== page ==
Insurtech, a blend of innovative technologies that’s disrupting traditional insurance processes, is reshaping the insurance industry. The digitization of insurance services is now termed – insurtech. Businesses can benefit from offering personalised policies, streamlining claims processes, and ultimately reducing costs.
A study by Mckinsey shows that 63% of insurtech companies have a collaborative approach and focus on helping traditional insurers transition towards a more digital future, improved efficiencies and better customer experiences. Customers will also gain access to faster, tailored and affordable services – having more control over the selection process.
Driven by the rising demand for digital insurance solutions, there has been a steady rise in the number of insurtech startups in South Africa, but what does it take for these businesses to be successful?
Charlotte Koep, COO of Root, says the insurtech platform’s leadership team learnt seven hard lessons in the process of launching the company and insurance products developed on it. This may help you on your journey in make the tech transition.
Sales Can Be Difficult
Recognise that insurtech sales can be challenging. Merely having a product doesn’t guarantee success. Koep advises that defining the right product starts with choosing the right problem to solve – one that is worth paying money for, and that is wide enough to enable you to build a successful tech company.
Planning your marketing is as vital as developing your product. Don’t simply focus on building your product; invest significant effort into strategizing promotion and marketing. As a start-up, your brand is fresh, but unfamiliar and not yet trusted.
One effective strategy is to collaborate with bigger, established brands to increase visibility and borrow credibility. Brand value plays a significant role in sales. An established brand can make sales and partnerships easier.
Adaptability is Key
Flexibility in business models can lead to surprising successes. This is especially true if the initial approach is proving difficult to convey to potential customers. For instance, Root changed course from a direct-to-consumer (D2C) approach with its original open banking solution to working solely with large enterprises that have existing consumer relationships.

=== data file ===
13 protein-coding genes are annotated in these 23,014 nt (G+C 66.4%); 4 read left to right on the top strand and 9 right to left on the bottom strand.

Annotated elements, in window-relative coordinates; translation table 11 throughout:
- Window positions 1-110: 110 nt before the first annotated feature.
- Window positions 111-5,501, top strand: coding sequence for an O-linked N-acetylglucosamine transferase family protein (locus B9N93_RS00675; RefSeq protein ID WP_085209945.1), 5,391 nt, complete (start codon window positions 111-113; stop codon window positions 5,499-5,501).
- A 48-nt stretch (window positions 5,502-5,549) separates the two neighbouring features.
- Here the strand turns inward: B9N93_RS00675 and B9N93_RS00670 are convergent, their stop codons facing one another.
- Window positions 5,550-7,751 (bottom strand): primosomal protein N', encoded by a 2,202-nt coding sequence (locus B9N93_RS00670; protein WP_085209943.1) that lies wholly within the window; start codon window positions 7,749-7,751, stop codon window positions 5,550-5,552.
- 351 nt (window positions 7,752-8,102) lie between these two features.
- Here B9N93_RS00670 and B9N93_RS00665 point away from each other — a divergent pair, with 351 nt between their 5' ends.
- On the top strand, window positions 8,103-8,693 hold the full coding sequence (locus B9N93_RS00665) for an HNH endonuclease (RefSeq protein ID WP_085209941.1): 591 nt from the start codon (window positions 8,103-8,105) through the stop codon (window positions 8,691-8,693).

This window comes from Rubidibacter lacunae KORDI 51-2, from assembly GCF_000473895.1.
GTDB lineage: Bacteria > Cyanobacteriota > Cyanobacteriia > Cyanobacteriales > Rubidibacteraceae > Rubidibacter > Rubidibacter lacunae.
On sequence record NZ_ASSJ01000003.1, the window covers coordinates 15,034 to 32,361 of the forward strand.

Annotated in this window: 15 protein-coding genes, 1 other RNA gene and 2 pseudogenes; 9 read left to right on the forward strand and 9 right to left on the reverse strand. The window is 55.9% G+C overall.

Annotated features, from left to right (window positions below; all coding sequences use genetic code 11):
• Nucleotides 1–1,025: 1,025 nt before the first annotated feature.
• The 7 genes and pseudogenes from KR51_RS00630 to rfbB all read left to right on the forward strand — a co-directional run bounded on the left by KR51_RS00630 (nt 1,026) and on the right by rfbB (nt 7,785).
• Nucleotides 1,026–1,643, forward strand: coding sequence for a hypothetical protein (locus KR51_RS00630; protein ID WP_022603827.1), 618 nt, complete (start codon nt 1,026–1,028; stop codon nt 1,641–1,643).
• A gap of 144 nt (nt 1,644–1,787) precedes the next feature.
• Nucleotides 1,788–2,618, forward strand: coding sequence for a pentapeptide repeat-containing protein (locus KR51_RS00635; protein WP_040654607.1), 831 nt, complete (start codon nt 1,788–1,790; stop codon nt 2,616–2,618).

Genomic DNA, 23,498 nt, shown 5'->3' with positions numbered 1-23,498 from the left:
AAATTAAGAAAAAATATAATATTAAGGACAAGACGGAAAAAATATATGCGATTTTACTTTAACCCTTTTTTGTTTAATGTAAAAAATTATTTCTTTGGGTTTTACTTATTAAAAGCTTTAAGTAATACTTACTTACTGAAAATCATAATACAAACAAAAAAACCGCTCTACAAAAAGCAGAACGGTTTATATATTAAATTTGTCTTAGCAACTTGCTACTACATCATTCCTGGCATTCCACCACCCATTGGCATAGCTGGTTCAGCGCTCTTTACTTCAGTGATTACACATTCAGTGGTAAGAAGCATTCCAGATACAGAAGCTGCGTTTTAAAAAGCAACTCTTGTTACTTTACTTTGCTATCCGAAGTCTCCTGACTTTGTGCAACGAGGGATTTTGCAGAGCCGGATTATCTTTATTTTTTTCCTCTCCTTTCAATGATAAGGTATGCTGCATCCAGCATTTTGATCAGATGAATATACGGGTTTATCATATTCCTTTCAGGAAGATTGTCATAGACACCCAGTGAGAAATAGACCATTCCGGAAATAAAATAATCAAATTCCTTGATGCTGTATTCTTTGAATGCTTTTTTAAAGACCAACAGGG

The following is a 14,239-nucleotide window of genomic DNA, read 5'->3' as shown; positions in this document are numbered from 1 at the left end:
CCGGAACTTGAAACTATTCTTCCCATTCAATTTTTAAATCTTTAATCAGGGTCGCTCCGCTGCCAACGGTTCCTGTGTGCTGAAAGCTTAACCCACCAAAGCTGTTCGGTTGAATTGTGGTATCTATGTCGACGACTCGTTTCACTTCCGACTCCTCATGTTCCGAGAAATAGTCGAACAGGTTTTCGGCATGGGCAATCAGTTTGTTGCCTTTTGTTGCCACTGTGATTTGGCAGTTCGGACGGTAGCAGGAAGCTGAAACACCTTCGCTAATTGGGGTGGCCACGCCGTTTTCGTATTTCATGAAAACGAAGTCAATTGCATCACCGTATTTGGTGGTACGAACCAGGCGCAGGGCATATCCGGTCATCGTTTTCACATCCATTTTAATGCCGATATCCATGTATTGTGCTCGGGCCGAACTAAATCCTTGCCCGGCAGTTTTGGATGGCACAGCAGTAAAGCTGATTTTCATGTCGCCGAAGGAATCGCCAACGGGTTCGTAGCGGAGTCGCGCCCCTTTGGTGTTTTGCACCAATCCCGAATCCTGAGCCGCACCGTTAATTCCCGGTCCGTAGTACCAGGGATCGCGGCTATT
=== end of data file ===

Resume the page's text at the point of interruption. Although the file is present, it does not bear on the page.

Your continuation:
These days, Root offers an insurtech platform following a purely business-to-business (B2B) strategy, which has proven beneficial – and easier to export to other geographies, like the UK.
Root helps insurers develop products, which are white-labelled by retailers, telcos and financial institutions. This model is proving very useful for insurers across the world, allowing us to expand beyond our initial success in South Africa and Mauritius.
Collaborate, Don’t Compete
Instead of viewing big insurance companies as competitors, see them as potential collaborators. Not only is a collaboration the most favourable option, but it is also the most productive. Up to 40% of short-term and life insurers’ expenses are spent on core processes and can be significantly reduced by digitisation. It makes much more sense for a startup to target this opportunity at existing insurers than to compete outright with companies that have much bigger war chests and marketing budgets.
Niche vs Broad
In smaller markets like South Africa, having a broad, end-to-end approach is necessary because a niche might be more limiting than it would be in a larger market. As a result, South African insurtechs have the advantage of being able to address the full value chain in insurance, something that isn’t a reality in larger markets such as the UK and USA.
Koep says that insurtechs in larger markets tend to be very niche in their approach. Root’s experience in building a platform across the value chain has been part of what made it possible for the company to expand into other geographies.
Customer Experience Rules
Understand that in today’s age, integrating tech-forward solutions and prioritising the customer journey is crucial. So few do it well. Focusing efforts on integrating the customer experience throughout, and helping incumbents do the same, because true customer-centricity is the biggest gap in the market.
Be About More Than Just Tech
Technology alone doesn’t cut it. Human experts not only see that the technology is implemented correctly but also guide organizations through the change, ensuring that employees understand, accept, and are trained to make the most of the new system. Be prepared to offer that combined value and be a change agent.
The technical deficit in insurance is enormous. Koep says that she finds that her ability to help clients implement and run a platform has been critical to their success and that insurance is too complicated an industry to think that merely selling licences will lead to success in software and product development.
Disrupting the industry doesn’t mean disrupting incumbents. Collaboration with traditional insurance companies enables insurtech businesses to grow and helps established players improve their offerings, all to the benefit of the end-consumer who for too long has had to put up with solutions that are well below par.